This is a list of various types of reference sources that can be found on the shelves or electronically at USC Upstate. If you know of a type of source that is not on the list and would like it to be added, please contact the librarian associated with this guide to make the suggestion.
The definitions below were compiled from the following sources: <http://library.uncfsu.edu/reference/IntroCollectBackgroundInformation.htm>
<http://lib.nmsu.edu/instruction/lsc311/01-02fall2002/typesofrefsources.PDF> Bolner, Myrtle & Gayle Poirier. The Research Process Books and Beyond. page 125 Kendall Hunt Pub, 1997.
This resource defines selected words and terms, confirms spelling, definition and pronunciation, explains how words are used, and helps to locate synonyms and antonyms.
This usually contains a single volume representing a specified year with a compilation of facts and statistics on a topic.
This contains a list of sources (books, articles, and more) about a specific subject or author.
This defines words and terms used by the two languages represented in the dictionary.
These sources provide a short summary of the lives of people, often with a focus on a particular group of people (women, scientists, historical figures, etc).
This work presents information that is arranged by date.
These sources give an alphabetical list of the principal keywords or phrases contained in another book with citations of the passages.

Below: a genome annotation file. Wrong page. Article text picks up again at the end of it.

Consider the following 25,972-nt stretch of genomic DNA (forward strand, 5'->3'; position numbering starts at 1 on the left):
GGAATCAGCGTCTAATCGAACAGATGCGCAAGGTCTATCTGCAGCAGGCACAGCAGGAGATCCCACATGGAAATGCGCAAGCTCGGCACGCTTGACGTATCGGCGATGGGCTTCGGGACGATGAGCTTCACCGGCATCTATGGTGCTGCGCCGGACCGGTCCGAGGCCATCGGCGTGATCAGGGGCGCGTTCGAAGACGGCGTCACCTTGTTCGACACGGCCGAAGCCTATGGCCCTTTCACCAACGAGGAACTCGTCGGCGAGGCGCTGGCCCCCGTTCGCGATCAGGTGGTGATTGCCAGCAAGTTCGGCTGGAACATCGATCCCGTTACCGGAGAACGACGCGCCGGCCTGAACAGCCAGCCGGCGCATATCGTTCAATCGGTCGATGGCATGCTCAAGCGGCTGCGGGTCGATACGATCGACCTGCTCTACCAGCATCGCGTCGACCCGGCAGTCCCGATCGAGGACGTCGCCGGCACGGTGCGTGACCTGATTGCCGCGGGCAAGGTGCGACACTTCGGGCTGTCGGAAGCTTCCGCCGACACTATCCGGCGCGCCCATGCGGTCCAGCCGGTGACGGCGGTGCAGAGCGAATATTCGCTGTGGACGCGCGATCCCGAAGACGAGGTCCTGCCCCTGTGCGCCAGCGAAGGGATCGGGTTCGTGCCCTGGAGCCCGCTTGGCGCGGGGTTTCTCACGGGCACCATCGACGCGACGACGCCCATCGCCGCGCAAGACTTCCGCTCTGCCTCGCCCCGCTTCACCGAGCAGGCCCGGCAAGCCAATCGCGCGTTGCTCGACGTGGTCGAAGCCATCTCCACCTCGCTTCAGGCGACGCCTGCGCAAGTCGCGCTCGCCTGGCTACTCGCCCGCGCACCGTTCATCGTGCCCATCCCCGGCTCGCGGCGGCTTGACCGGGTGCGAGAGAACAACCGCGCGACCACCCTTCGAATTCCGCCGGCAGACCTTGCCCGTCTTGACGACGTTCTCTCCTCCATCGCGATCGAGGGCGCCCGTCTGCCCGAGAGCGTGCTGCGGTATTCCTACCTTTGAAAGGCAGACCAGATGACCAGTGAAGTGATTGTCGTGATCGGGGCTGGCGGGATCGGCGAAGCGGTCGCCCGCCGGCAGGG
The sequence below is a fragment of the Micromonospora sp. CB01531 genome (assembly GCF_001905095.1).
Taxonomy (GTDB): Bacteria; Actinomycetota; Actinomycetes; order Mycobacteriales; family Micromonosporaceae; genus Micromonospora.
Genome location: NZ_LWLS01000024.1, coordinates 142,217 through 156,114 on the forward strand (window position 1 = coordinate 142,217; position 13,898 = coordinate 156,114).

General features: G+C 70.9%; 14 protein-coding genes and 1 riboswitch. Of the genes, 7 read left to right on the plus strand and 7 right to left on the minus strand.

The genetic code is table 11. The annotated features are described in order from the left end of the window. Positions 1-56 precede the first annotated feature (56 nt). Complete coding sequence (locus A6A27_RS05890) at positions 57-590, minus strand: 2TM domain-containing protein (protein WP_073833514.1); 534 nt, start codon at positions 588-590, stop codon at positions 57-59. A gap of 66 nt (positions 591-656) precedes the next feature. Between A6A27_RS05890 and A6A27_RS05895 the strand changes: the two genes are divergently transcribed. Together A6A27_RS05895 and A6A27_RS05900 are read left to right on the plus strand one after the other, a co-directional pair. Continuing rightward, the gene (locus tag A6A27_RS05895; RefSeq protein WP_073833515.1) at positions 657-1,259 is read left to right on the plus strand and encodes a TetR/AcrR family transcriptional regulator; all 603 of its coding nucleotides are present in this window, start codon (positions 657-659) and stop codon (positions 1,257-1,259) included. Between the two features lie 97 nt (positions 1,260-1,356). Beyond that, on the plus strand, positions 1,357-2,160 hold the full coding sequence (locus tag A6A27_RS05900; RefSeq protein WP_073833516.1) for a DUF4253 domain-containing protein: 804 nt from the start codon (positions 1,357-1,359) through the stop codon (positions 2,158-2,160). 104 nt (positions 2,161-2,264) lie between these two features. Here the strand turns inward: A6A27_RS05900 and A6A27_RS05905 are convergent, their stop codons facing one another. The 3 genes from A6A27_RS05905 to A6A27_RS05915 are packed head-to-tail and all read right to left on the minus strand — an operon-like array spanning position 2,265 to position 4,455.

This is a compilation of information or a short account of that information.
This source gives contact information such as names, addresses, and telephone numbers.
This provides the history of words and how their meanings change.
An alphabetical list of geographic names identifying the nature and location of the thing, or place, named.
This is a book of maps along with geographical information about the contents of the resource.
These sets provide summaries of information and ideas in a comprehensive manner. They are useful for providing facts and obtaining a broad survey of a topic.
These sources provide detailed descriptions of places and are designed primarily for visitors or those unfamiliar with a particular area. Readers will find descriptions of road, places, or objects of interest, geographical facts and occasionally maps.
These provide a brief survey of a topic.
This source contains maps and descriptions of the represented areas as they were during the time period that is covered by the atlas.
An index lists citations to periodical articles, books, and proceedings and indicates where those resources can be found.
A manual explains how to do something, such as the manner in which something operates or the way in which an organization operates.
These atlases provide maps and information about a specific topic.
These sources focus on the vocabulary of a subject or discipline.
These sources contain articles on topics within a specific subject.
This source provides a comprehensive listing of words and terms along with definitions and helps to identify synonyms and antonyms.
A yearbook covers the trends and events of a specific year. It may be general in coverage or limited to a specific subject or geographical area.